Guest Column: Five Albums That Will Change You By Becoming The Archetype’s Seth Hecox

Guest Column

In our ongoing series of guest columns, we’ve asked a bunch of metal’s heaviest hitters to provide us with a list of five crucial albums they think will change you — either for the better or the worse. Today, we hear from Seth Hecox of Becoming The Archetype.

I understand that I’m supposed to list five albums that will change you. I know lots of dudes in other bands have made these lists. Their lists suck. So I realized my list would suck too if I traveled the same path they did. The path they traveled was a choice to make a list of albums they thought were better than all the others, which is really just them saying things about themselves (i.e.; what they think is awesome). Well, I’m tired of talking about myself. I wanna do what this article seems to be aiming at: I wanna talk about all of us. So below is my list of five albums that will change you for real (and probably already have changed you).

The First Album You Ever Personally Owned
There’s a reason this album was the first in your personal possession. You liked a sound you heard on the radio or at a friend’s house. You thought, ‘Man, I wanna listen to that all the time.’ So you simply went to the store and laid down some skrill for that fine piece of music (hopefully) and then proceeded to do just that: listen to it all the time. After two days, you knew all the lyrics, and were probably singing harmonies (if there was singing on the record) that you made up.

For me, this one was The Memory of Trees by Enya. I am so brutal, no one will ever mess with me. The great (or sad) thing is that I still love listening to this album. I celebrate her entire catalog (Said in a meeting with the Bobs)

Your First Seriously Heavy Album
The fact that you’re on this website indicates very strongly that you listen to heavy music. Probably heavy metal of some kind. I bet you like black metal or death metal. I know I do. And since you like that kind of music, I’ll bet there was one seminal album you can look back to with fondness. It’s THE album that your friend bought you or burned for you or let you borrow. That one where everything suddenly clicked and you were like “Damn.” And then your second thought was “Double damn.” That’s when you were hooked. You’ll never get unhooked. Hopefully.

My first seriously heavy album was Undeceived by Extol. Good God, those guys were so awesome. That album was so awesome. I love that thing. A lot.

The Album That Made You Go Buy A Cheap Guitar, Learn Three Chords And Then Set It In The Corner And Never Play It Again
For you older dudes, this might’ve been a Metallica album. For you younger dudes, this might’ve been Dragonforce. It’s the album where you not only notice the guitars, but you connect with them. You understand them. They fascinate you. They give you weird feelings DOWN THERE. So you do the logical thing in response: you pledge your undying commitment to learning a difficult instrument that you have no ability or perseverance to overcome. So your $200 collects dust under the bed. But you still tell people you can play guitar. Jackass.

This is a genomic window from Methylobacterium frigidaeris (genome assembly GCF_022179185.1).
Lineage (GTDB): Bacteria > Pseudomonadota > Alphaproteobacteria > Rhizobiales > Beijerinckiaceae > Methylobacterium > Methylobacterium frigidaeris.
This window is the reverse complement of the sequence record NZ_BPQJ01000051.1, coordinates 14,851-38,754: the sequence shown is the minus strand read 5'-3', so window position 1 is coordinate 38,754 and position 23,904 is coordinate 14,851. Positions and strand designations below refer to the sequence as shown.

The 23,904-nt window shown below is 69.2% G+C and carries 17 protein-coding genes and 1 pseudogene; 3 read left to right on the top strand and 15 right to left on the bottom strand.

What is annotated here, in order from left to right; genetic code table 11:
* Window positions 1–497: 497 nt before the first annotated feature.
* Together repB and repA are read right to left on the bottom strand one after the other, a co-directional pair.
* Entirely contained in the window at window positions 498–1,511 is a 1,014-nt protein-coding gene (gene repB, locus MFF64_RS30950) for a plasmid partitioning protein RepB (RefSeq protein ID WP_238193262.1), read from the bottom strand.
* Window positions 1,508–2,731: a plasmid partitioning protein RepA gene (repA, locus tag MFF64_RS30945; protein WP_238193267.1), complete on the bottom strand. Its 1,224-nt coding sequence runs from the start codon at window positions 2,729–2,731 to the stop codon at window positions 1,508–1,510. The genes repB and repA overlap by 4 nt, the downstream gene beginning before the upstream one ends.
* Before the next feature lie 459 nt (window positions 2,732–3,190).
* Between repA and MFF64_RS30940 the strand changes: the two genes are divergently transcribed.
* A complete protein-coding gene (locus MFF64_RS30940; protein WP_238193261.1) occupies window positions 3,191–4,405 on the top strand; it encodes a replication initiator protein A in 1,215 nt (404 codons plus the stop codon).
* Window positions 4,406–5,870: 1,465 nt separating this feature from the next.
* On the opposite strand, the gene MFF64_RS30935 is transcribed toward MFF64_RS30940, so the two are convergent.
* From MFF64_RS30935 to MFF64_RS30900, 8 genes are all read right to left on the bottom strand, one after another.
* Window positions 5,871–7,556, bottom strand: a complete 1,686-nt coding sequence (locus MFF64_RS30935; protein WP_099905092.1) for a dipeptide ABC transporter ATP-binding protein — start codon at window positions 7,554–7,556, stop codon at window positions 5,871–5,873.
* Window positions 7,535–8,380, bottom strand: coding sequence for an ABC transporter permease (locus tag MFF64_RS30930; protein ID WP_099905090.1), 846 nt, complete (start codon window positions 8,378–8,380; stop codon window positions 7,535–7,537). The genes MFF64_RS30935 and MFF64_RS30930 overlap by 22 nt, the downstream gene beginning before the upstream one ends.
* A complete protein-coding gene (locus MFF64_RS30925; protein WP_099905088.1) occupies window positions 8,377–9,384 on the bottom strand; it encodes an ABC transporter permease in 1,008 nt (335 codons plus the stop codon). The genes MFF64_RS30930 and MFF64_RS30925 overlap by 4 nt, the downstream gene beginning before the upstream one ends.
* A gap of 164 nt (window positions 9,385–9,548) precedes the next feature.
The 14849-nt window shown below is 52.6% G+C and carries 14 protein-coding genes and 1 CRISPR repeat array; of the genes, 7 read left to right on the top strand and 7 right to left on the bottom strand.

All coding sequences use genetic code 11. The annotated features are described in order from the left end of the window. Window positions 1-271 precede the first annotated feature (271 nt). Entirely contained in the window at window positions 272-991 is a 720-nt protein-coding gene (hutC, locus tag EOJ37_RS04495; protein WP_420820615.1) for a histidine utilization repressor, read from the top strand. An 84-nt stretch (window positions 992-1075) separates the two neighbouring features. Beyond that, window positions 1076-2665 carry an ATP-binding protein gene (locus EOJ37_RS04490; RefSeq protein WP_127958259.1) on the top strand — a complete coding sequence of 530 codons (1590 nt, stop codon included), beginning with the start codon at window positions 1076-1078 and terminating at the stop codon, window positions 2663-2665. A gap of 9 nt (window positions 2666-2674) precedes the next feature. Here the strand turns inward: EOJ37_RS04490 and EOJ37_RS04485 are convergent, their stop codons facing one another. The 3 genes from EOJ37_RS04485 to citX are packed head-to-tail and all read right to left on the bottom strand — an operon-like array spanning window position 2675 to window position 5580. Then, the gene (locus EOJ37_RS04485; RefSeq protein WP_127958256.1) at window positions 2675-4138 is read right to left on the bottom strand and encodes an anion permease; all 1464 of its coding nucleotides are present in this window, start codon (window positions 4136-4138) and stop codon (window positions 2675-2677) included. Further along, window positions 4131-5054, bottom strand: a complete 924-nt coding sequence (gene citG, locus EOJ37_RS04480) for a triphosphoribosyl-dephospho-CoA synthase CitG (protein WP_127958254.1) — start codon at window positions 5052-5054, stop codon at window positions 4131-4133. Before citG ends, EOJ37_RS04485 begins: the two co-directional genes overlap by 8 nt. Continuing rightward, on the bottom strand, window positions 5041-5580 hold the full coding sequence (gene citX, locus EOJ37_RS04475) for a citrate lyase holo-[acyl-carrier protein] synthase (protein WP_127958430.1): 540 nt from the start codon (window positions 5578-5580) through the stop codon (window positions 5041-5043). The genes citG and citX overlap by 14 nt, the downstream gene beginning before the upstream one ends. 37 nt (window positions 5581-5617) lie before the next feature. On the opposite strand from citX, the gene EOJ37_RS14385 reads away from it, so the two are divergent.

For me, this was MxPx’s Life In General. Punk and pop punk were big when I was in high school in the early 2000s and it was really exciting to realize that this rad music could realistically be played by me if I just tried and put in a little practice. I guess I continued playing, but if I hadn’t found other dudes to play with, I probably would’ve just let the whole idea die.

The Mixtape You Made For That Girl
You know, the one you obsessed over when you were head over heels for that girl way back when. You agonized over which order the songs should go in and which songs fit. Sometimes it’s a mix CD, but I still call it a mixtape since the concept is the same. This would’ve been in the summer and you totally won the girl’s heart. You rock, man.

Mine was a mix CD and I can’t remember all the songs on it, but the experience of making that mixtape subtly changed me because it made me start thinking about song order and the overall tone of a disc. I did win the girl’s heart, but it turned out her heart wasn’t worth a whole lot. Screw her.

Just kidding.

But seriously…

The Album That First Made You Cry
Maybe it was the emotional connection to the message that brought tears to your eyes. Maybe it was the emotional connection to the music itself. Maybe it was memories that the music brought back about something from your past or a lost loved one. Whatever the case may be, this album is one that most dudes don’t forget because for dudes, crying doesn’t happen everyday. At least for metal dudes it doesn’t. Sometimes this album is one that still makes you all misty-eyed and you have to hide your emotions from your girlfriend who’s sitting beside you in the passenger seat of your ’89 Thunderbird as you drive down I-85 and look up at the stars shimmering in the pitch black sky.

Yeah, that’s the one.

The one that regularly does that to me is the Tom Waits album Mule Variations (especially the song “Come On Up to the House”). His scratchy, raspy voice just digs in and commands my soul. Love it.

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About Chris Harris

Chris Harris is an internationally-published music journalist and writer whose work has appeared on the pages of Rolling Stone, IFC, Revolver, Alternative Press, and Radar. The former news editor for Noisecreep, Harris also served as co-host for the site’s weekly podcast, “Creep Show." Before that, he spent four years writing for MTV News.

  • http://www.facebook.com/andy.boyle.71 Andy Boyle

    Nice. I like seeing someone tell us that some of the albums that really changed him are not what we’d all expect to read about on a site like this. Much love for the Tom Waits selection. He’s been one of my favorite artists for almost 20 years now.